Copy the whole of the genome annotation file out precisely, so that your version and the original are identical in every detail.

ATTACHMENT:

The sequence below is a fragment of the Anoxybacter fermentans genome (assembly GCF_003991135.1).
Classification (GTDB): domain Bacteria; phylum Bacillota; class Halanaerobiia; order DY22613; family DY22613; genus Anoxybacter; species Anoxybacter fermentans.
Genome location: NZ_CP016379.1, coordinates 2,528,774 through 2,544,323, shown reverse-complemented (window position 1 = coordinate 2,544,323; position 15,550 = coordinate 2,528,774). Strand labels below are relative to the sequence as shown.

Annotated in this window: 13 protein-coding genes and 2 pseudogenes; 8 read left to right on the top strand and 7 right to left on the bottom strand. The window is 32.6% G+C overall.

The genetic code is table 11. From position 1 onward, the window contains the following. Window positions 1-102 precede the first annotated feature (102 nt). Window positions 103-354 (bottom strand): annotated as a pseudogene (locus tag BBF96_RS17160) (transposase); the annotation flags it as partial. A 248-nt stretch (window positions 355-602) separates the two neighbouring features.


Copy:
The sequence below is a fragment of the Anoxybacter fermentans genome (assembly GCF_003991135.1).
Classification (GTDB): domain Bacteria; phylum Bacillota; class Halanaerobiia; order DY22613; family DY22613; genus Anoxybacter; species Anoxybacter fermentans.
Genome location: NZ_CP016379.1, coordinates 2,528,774 through 2,544,323, shown reverse-complemented (window position 1 = coordinate 2,544,323; position 15,550 = coordinate 2,528,774). Strand labels below are relative to the sequence as shown.

Annotated in this window: 13 protein-coding genes and 2 pseudogenes; 8 read left to right on the top strand and 7 right to left on the bottom strand. The window is 32.6% G+C overall.

The genetic code is table 11. From position 1 onward, the window contains the following. Window positions 1-102 precede the first annotated feature (102 nt). Window positions 103-354 (bottom strand): annotated as a pseudogene (locus tag BBF96_RS17160) (transposase); the annotation flags it as partial. A 248-nt stretch (window positions 355-602) separates the two neighbouring features.